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Analyzing Policy-Making I: Stakeholder and Advocacy Coalition Framework Analysis

  • Hilde Van den Bulck
Chapter

Abstract

As policymaking with regards to media and communication has become a multilayered, multilevel and multi-stakeholder affair, scholars need to pay attention to the who and the how of policymaking. This chapter provides a framework for policy process and decision-making analysis that focuses on stakeholders: their position, views, visibility, power and relationships. It provides a definition of both stakeholder analysis and the Advocacy Coalition Framework (ACF), followed by a critical evaluation of the pros and cons of these complementary frameworks. Next, it introduces a step-by-step guide to identify, in a systematic fashion, all relevant actors, their arguments and logic, their visibility and prominence in the policy process. This is complemented by a guide to Sabatier and Jenkins-Smith’s ACF, a model to understand the relationships between stakeholders expressive of the specifics of media policymaking structures and mechanisms and of power in the policy process. This is illustrated making reference to two cases: a case of Net neutrality and a case of Public Service Media policymaking, showing how the combination of these approaches allows for an understanding of the role of various actors as well as the relevance of beliefs and values in the struggle to find alliances and to influence policymakers into reaching a particular policy outcome. As stakeholder analysis and ACF are analytical models rather than methods, we add a note on the methods that are most appropriate for this type of analysis. The chapter concludes with reflections on the use of stakeholder and ACF analysis in media and communication policy research.

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Further Reading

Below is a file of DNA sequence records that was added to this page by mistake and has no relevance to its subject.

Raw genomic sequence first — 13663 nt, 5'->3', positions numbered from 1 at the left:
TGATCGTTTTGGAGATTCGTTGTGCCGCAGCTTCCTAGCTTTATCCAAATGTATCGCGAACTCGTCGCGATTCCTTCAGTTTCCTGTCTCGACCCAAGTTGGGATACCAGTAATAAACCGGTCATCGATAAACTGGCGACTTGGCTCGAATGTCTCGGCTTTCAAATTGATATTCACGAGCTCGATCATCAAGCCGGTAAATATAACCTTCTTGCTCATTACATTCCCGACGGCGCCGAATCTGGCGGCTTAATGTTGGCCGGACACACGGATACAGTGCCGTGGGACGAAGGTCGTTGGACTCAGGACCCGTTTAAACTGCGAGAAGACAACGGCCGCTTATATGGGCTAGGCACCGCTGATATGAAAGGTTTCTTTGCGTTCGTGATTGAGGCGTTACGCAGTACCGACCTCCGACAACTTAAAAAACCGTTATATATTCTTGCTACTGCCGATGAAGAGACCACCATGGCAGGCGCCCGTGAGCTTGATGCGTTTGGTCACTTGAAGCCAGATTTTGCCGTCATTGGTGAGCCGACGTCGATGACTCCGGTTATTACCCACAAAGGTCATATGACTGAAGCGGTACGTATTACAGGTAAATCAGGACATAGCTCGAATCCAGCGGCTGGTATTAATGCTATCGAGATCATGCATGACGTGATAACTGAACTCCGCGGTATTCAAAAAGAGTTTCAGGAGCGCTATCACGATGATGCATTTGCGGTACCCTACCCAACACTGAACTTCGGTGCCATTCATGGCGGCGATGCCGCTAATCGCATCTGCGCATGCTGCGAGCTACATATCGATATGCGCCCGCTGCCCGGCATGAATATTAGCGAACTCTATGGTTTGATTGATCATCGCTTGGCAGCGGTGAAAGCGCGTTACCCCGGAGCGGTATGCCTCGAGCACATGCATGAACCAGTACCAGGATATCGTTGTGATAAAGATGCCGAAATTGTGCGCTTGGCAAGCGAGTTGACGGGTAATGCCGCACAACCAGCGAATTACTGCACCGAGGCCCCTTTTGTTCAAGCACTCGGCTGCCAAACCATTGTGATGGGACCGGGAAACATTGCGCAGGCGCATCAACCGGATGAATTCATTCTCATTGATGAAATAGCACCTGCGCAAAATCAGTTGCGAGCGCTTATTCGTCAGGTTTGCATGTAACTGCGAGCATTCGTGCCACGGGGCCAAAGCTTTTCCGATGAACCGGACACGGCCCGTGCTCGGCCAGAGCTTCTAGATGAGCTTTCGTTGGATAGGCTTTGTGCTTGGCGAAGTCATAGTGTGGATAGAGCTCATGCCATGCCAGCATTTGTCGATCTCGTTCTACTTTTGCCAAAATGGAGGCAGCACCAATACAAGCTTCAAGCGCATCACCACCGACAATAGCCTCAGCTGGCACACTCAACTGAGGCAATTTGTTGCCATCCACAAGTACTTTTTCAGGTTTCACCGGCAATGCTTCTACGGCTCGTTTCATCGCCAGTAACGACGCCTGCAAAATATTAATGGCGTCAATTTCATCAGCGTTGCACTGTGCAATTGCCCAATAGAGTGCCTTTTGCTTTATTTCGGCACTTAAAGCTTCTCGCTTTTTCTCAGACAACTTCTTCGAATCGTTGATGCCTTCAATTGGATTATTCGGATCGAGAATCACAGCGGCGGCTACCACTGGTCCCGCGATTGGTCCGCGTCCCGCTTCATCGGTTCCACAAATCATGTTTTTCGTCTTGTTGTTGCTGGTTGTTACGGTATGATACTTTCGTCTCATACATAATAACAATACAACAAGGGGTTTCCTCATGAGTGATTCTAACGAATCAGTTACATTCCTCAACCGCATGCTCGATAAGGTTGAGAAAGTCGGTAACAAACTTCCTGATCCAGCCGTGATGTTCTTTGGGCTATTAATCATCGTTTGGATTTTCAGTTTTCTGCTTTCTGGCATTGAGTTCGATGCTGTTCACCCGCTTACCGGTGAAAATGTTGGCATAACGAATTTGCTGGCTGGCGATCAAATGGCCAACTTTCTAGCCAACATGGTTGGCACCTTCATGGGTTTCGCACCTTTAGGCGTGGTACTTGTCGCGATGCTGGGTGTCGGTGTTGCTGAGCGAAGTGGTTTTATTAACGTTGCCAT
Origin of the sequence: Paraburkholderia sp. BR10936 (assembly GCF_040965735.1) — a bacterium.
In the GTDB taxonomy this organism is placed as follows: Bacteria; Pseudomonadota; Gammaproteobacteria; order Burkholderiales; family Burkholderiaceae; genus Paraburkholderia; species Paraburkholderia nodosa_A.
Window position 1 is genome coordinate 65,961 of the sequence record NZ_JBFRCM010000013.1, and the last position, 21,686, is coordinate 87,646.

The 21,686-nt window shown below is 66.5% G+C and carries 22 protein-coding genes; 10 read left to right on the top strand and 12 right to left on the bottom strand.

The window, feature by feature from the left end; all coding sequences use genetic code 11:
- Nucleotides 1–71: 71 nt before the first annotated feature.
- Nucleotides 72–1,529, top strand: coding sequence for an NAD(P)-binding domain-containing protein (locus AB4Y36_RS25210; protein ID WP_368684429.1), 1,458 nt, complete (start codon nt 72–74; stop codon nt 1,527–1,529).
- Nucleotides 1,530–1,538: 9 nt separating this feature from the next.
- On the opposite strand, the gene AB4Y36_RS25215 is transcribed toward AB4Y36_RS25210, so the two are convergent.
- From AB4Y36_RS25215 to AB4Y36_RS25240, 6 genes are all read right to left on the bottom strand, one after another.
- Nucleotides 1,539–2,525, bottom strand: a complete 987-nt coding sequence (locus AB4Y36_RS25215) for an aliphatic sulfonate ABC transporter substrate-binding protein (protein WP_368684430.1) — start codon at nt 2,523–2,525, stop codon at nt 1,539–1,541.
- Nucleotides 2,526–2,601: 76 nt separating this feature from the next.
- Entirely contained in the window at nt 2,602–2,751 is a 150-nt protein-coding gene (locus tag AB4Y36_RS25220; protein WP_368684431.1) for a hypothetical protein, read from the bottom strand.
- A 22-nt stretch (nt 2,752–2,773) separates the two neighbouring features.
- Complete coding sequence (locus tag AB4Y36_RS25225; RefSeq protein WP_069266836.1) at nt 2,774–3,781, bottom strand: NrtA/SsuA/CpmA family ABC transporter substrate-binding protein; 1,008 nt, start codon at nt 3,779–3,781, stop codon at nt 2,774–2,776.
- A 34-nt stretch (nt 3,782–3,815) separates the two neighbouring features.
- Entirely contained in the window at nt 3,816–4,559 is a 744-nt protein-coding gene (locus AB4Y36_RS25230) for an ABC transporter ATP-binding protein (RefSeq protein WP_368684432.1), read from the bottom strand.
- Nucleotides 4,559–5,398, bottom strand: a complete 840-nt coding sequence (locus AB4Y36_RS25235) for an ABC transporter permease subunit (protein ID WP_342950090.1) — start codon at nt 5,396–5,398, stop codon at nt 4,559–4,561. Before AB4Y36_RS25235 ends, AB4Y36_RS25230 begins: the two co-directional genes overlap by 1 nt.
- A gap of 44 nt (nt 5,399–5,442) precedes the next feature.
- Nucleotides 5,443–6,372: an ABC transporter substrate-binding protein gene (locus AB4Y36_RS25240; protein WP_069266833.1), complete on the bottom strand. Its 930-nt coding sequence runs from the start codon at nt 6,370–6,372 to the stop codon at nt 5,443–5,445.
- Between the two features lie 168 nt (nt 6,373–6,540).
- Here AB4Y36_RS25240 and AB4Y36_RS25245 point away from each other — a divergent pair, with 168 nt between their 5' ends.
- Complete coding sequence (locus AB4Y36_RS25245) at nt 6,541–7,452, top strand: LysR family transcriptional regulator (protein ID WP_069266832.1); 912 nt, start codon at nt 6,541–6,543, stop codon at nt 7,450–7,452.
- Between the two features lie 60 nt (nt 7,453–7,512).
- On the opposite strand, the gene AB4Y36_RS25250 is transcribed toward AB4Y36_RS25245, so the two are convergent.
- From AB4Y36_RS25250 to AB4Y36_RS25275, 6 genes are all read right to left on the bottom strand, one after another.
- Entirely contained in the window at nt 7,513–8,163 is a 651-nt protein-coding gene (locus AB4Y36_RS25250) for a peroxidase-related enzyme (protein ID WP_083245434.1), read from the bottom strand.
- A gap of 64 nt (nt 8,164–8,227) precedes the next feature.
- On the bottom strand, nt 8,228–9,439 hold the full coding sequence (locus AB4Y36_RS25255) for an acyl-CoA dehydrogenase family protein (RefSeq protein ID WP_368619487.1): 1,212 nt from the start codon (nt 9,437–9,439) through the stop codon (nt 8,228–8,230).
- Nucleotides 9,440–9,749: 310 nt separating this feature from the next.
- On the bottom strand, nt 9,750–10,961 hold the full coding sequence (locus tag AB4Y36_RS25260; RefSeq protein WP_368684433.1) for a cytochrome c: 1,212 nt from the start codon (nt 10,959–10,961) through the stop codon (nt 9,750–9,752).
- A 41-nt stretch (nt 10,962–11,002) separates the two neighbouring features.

1. Brugha, R., & Varvasovszky, Z. (2000). Stakeholder analysis: A review. Health Policy and Planning, 15(3), 239–246. CrossRefGoogle Scholar
  2. Cheng, A.-S., Fleischmann, K. R., Wang, P., Ishita, E., & Oard, D. W. (2012). The role of innovation and wealth in the net neutrality debate: A content analysis of human values in congressional and FCC hearings. Journal of the American Society for Information Science and Technology, 63(7), 1360–1373.CrossRefGoogle Scholar
  3. Sabatier, P. A., & Jenkins-Smith, H. (1993). Policy change and learning: An advocacy coalition approach. Boulder, CO: Westview.Google Scholar
  4. Sabatier, P. A., & Jenkins-Smith, H. (1999). The advocacy coalition framework: An assessment. In P. A. Sabatier (Ed.), Theories of the policy process (pp. 117–166). Boulder, CO: Westview.Google Scholar
  5. Van den Bulck, H., & Donders, K. (2014). Of discourses, stakeholders and advocacy coalitions in media policy: Tracing negotiations towards the new management contract of Flemish public broadcaster VRT. European Journal of Communication, 29(1), 83–99.CrossRefGoogle Scholar

Copyright information

© The Author(s) 2019

Authors and Affiliations

  • Hilde Van den Bulck
    • 1
  1. 1.Department of CommunicationDrexel UniversityPhiladelphiaUSA

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